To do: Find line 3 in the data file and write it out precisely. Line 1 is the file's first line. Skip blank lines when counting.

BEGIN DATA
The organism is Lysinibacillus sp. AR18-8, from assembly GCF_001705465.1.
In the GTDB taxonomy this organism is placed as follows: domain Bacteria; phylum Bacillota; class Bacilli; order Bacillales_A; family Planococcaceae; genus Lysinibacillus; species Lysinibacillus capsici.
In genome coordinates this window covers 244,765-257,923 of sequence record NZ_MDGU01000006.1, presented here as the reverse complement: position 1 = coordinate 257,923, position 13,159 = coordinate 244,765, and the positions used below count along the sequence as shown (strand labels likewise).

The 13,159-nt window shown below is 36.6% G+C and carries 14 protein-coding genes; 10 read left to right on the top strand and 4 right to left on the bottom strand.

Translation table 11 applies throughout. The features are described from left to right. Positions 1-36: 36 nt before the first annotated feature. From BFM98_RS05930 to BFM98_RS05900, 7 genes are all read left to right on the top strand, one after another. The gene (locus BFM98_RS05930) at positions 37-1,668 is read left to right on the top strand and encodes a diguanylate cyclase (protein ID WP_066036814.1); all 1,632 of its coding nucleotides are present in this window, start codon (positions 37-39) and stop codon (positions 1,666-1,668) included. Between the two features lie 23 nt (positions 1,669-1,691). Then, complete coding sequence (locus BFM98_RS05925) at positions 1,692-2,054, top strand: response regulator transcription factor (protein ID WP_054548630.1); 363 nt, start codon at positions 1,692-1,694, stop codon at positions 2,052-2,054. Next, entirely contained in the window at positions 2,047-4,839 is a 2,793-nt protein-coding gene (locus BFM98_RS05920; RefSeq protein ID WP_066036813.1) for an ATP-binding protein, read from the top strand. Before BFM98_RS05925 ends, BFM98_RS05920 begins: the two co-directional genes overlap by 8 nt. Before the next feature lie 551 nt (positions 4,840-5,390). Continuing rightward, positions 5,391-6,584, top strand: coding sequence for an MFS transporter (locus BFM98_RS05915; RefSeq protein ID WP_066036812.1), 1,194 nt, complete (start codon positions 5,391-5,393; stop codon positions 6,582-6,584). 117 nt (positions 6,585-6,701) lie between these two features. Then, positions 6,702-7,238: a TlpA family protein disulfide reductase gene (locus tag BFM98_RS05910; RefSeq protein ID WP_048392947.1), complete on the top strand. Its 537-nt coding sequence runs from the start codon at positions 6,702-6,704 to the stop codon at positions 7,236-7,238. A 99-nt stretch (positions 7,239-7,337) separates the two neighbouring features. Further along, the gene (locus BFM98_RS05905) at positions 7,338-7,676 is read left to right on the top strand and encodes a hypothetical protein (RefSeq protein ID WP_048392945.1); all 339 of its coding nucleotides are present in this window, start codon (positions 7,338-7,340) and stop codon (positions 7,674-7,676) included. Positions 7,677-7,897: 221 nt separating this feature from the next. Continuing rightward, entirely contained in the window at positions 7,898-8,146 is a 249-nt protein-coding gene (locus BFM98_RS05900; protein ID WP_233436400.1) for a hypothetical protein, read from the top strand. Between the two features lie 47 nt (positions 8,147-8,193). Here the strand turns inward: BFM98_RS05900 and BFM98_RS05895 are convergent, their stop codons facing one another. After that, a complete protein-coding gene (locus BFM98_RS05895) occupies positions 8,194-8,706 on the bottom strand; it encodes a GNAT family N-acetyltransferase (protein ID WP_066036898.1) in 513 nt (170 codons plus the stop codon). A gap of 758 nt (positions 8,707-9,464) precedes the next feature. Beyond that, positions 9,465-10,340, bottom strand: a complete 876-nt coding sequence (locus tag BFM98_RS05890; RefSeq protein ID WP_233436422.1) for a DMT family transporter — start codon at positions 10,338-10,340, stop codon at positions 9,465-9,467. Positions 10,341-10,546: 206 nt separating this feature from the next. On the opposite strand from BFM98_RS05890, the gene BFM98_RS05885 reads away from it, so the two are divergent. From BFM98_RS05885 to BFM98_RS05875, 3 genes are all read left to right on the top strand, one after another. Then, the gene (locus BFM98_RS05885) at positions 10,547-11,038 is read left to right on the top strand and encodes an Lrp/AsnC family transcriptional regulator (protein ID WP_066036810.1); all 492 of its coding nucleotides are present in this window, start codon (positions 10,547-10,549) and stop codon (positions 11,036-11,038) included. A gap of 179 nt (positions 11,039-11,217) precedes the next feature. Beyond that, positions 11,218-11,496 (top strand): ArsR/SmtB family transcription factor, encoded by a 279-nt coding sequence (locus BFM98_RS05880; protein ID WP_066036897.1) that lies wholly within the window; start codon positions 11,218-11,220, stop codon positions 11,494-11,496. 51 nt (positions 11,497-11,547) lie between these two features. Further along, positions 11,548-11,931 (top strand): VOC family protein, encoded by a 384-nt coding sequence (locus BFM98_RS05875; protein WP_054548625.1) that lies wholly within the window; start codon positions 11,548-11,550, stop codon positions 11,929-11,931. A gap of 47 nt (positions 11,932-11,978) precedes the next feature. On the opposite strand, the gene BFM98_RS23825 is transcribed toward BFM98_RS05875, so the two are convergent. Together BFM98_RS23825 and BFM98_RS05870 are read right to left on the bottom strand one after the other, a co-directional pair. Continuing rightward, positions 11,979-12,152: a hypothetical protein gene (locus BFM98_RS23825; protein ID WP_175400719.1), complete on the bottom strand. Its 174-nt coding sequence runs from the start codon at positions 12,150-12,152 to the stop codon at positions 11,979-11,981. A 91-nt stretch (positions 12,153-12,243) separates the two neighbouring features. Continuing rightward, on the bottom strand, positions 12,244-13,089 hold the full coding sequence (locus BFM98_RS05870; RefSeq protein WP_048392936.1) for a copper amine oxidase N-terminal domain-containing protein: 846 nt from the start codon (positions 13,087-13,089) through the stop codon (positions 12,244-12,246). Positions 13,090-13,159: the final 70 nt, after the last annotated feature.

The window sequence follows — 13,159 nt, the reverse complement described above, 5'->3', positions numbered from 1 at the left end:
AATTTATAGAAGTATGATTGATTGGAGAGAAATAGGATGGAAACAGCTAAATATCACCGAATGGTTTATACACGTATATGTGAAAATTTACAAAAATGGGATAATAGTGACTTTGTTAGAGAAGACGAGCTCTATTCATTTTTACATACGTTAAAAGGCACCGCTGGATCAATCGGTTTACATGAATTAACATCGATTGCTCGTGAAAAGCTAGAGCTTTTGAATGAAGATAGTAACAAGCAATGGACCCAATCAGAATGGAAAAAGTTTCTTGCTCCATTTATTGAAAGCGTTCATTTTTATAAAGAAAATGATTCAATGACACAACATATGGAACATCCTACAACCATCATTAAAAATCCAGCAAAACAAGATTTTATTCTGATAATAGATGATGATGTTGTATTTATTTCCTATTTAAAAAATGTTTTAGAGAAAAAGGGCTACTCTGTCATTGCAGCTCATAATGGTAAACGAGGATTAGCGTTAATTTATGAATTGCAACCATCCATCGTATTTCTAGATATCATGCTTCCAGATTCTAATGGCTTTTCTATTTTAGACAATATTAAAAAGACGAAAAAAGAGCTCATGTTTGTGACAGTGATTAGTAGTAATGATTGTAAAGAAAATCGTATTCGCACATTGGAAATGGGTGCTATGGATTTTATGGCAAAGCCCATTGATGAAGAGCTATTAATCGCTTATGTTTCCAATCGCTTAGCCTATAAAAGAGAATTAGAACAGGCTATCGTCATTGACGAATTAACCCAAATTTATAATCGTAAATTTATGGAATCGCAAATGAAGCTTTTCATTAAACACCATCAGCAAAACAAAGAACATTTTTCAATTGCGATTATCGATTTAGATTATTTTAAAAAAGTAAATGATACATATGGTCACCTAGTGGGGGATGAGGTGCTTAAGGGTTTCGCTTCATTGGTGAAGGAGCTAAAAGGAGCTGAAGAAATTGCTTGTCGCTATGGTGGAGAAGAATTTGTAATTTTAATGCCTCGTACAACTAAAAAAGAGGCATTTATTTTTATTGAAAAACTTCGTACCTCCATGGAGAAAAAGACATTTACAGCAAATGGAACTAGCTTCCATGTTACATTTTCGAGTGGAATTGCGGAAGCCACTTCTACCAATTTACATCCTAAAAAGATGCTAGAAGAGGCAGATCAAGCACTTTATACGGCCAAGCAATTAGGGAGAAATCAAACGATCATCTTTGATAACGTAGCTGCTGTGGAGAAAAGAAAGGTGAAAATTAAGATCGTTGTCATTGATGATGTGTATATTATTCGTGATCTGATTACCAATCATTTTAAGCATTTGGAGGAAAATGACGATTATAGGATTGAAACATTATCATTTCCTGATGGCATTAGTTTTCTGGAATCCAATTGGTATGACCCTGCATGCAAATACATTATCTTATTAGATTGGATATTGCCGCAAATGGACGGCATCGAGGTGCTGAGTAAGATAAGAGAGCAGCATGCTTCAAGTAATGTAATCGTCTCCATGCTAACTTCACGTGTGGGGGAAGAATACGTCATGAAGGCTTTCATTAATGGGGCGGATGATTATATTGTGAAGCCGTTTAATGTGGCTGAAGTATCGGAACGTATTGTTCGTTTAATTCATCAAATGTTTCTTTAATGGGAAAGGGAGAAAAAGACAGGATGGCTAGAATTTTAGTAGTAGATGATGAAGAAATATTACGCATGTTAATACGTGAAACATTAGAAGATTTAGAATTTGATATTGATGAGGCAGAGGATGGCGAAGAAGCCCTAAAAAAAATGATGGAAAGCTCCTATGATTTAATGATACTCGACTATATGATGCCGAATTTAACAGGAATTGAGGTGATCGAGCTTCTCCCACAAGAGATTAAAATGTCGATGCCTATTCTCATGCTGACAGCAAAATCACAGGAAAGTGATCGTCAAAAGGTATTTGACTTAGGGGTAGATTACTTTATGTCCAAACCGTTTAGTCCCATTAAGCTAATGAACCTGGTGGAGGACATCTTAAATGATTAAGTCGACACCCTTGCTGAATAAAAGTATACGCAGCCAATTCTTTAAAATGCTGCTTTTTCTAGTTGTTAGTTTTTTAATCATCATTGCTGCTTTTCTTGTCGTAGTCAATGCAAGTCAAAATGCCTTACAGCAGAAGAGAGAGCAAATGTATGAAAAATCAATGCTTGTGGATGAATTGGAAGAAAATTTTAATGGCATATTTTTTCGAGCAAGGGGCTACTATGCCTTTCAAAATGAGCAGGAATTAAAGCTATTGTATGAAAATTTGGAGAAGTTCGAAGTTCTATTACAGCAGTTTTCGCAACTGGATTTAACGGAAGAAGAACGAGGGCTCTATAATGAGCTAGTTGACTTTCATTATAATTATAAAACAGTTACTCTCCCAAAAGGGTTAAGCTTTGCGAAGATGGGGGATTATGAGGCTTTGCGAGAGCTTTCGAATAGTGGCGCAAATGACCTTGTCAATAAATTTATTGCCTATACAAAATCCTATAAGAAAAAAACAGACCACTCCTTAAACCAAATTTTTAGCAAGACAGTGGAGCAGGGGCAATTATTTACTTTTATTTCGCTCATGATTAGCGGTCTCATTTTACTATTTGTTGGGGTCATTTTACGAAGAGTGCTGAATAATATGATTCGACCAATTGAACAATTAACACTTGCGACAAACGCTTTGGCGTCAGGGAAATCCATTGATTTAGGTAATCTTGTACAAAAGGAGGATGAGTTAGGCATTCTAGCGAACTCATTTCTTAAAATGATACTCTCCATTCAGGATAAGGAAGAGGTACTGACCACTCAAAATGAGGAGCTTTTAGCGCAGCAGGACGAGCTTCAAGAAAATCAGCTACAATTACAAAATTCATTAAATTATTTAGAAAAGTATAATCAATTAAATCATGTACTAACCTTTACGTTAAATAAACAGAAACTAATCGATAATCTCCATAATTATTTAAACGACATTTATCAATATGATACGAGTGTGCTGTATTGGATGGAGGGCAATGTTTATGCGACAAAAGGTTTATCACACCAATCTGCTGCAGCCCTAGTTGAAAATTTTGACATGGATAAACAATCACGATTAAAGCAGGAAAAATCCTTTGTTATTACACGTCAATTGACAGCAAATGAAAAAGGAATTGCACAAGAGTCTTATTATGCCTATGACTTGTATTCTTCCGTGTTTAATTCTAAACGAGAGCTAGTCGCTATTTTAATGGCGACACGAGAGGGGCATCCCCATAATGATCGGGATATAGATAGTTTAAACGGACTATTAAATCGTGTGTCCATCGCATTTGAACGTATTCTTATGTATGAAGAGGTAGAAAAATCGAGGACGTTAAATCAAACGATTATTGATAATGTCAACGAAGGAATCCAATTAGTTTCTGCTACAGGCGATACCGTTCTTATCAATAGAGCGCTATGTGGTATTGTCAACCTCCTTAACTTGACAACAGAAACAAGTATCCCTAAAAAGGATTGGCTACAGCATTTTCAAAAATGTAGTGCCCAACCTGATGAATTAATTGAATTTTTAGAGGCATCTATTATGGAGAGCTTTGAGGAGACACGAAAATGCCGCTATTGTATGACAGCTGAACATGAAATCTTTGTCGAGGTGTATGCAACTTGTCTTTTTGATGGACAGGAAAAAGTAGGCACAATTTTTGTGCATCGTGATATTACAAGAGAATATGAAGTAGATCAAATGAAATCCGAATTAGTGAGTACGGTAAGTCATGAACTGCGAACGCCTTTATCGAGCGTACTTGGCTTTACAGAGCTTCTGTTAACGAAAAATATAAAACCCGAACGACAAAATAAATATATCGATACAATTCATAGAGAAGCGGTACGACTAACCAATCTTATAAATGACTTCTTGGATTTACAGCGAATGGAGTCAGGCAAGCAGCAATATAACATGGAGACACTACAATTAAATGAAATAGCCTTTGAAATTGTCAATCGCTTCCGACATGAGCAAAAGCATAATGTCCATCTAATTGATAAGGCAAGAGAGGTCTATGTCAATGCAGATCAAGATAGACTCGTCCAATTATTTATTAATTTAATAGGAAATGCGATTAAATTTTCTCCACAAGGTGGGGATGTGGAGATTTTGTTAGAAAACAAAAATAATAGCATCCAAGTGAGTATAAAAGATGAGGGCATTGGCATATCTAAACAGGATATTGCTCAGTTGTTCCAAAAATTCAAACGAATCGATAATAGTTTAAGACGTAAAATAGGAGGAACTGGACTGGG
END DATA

In genome coordinates this window covers 244,765-257,923 of sequence record NZ_MDGU01000006.1, presented here as the reverse complement: position 1 = coordinate 257,923, position 13,159 = coordinate 244,765, and the positions used below count along the sequence as shown (strand labels likewise).